grants. I am better at/enjoy more hands on work and not making
(bullshitting) the words to justify my communities need for an HIV
workshop, especially in the country with the highest HIV rate in the
world. I know you want to tell me that I am a simply fantastic
writer and you can't peel your eyes away from my blog, but writing is
really hard for me and it takes a long time to produce. It can take
me a whole day to write a simple two page blog. (Good thing I am a
PCV with a ton of time to kill!)

Speaking of killing, another fellow PCV killed her first chicken last
week. I have yet to be honored with the privilege of that experience.
Her friend came to visit from America and they killed a chicken
together to celebrate. (I am only telling you that because I am
jealous of her chicken killing experience.) The next day, their
chicken was completely digested and I then accompanied them and a few
other Volunteers to Hlane Game Reserve. It is the largest game
reserve in Swaziland and it is home to the only lions in Swaziland.
It was Valentine's Day and since I have no boyfriend here, we spent
the day on a game drive with the King of the Jungle and some
elephants, rhinos, hippos, and giraffes! It was a great day!

It is good to be busy and I am also finding time to enjoy myself as
well. While I am working on all of my new and on-going projects, I am
also working on figuring out what I will be doing next year when this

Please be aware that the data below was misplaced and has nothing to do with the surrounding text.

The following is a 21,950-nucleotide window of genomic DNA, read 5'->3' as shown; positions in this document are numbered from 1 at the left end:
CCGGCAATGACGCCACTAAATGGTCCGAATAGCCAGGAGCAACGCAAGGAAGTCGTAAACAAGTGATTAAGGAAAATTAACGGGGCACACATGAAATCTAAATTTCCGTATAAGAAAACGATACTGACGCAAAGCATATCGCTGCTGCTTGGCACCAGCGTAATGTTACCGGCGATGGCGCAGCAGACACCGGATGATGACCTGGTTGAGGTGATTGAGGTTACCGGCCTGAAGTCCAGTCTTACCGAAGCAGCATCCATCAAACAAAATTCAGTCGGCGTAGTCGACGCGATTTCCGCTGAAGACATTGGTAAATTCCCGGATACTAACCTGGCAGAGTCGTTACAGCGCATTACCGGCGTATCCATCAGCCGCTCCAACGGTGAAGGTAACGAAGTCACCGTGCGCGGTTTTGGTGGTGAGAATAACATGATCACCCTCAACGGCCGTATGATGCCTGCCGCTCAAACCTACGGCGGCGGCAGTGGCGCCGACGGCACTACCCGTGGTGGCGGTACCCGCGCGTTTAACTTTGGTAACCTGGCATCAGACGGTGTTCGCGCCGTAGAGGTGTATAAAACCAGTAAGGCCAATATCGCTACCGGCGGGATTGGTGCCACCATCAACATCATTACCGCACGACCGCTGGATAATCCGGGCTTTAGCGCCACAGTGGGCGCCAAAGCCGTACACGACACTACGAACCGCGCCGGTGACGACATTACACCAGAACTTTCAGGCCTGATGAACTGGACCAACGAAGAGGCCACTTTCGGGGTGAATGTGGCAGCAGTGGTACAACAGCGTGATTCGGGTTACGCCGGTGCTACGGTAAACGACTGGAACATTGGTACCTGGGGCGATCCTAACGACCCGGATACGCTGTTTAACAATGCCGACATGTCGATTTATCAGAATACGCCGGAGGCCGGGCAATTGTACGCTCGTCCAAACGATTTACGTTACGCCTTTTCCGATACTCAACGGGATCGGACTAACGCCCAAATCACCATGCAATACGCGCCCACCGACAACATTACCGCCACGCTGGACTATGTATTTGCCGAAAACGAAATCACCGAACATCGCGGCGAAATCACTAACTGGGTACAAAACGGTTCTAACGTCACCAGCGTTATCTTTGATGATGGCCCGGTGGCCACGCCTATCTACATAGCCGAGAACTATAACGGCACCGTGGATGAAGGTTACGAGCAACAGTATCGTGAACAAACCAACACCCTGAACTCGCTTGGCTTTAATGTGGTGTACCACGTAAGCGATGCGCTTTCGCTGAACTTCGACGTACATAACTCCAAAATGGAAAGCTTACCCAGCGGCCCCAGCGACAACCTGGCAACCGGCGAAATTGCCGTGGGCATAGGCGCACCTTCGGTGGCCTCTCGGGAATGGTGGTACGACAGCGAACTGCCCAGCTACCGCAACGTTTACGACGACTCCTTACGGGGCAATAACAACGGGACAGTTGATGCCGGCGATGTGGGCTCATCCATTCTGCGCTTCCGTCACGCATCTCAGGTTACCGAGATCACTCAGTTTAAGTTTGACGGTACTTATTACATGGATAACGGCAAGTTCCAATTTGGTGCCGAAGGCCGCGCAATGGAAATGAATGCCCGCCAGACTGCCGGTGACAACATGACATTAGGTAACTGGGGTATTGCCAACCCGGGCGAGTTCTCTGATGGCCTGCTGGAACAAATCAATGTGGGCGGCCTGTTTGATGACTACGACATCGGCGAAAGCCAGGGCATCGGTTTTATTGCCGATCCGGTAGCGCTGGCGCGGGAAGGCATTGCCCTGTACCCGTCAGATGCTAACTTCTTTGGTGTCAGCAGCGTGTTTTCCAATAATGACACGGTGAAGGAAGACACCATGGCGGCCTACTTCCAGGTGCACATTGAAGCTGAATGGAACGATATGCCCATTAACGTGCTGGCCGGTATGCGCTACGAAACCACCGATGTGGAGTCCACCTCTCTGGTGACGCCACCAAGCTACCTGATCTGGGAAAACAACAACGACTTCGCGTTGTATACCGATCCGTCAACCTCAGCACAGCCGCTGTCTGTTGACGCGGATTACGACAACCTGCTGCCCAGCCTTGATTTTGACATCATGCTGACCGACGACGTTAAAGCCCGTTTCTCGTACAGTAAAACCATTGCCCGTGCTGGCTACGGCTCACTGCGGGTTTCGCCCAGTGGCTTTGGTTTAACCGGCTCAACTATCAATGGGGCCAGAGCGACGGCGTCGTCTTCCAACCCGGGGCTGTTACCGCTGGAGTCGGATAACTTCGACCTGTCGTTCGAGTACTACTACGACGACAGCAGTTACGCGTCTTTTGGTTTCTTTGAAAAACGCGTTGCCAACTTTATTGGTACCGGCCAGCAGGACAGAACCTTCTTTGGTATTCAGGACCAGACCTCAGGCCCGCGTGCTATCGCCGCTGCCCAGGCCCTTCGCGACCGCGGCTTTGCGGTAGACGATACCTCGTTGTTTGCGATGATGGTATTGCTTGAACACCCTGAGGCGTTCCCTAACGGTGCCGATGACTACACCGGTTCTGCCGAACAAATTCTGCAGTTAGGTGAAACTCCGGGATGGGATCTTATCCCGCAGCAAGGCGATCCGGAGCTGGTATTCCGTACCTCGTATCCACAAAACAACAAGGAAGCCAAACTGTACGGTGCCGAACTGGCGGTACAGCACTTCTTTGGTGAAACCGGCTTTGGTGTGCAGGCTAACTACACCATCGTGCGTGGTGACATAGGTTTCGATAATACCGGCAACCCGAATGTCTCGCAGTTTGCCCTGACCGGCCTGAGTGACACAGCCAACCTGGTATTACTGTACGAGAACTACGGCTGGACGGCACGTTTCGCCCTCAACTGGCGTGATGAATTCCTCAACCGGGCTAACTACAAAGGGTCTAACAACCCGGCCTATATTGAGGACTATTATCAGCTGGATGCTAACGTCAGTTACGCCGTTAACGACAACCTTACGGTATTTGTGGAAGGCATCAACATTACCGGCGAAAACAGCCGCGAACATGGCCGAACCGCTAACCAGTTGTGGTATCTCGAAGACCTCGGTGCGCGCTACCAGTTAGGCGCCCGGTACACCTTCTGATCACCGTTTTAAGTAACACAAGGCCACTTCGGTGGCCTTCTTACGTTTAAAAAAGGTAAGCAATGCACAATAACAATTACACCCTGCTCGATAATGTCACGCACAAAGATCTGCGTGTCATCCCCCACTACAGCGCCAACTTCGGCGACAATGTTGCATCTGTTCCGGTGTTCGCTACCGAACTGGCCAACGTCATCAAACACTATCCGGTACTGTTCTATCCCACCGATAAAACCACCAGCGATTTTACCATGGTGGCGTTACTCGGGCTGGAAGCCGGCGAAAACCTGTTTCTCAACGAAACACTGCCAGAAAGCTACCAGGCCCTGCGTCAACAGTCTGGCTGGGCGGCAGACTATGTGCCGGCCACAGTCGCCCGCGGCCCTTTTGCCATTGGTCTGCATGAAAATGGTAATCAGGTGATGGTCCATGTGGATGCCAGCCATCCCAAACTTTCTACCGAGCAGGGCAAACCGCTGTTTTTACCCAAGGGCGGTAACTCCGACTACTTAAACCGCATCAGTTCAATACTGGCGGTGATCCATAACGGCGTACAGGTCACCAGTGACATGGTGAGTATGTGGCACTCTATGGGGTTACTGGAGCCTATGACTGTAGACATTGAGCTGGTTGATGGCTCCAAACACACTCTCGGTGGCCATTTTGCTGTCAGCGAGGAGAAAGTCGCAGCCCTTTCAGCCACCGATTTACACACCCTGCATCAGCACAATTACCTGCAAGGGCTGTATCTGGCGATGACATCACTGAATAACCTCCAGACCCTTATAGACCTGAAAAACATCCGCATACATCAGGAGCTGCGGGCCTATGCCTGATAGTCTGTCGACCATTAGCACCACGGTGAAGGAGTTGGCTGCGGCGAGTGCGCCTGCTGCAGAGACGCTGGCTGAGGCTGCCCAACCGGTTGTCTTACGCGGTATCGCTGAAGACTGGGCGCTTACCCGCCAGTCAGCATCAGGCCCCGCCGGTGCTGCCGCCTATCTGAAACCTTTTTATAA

Peace Corps commitment is finished. I have decided that I want to
stay a third year in Swaziland with the Peace Corps. A third year
will be a lot different than the work I am currently doing. I want to
work with some handicraft organizations in Swaziland to help with
small business development, expanding their markets, and maybe even
some product development. With the help of my Peace Corps boss we
have identified some organizations that I could work with, so now I
need to get into contact with the organizations and iron out the
details. This is an exciting opportunity for me since it will be
practical work experience. I was a business major in college, after
all, and not really into health unless it had to do with sports. I
joined Peace Corps to get real world working experience and although I
feel like I have done a lot here, I don't think I have done what I
came here to do yet. I feel it would be a shame to have come this
close and not finished the whole experience and fulfilled all of my
expectations. Although I miss my American life I really think a third
year here is what is right for me right now.

Well, I am sure I am forgetting to tell you tons of awesome stories in
this mess of a blog. Maybe next time I will try not to wait so long
to fill you in. Here's to wishful thinking!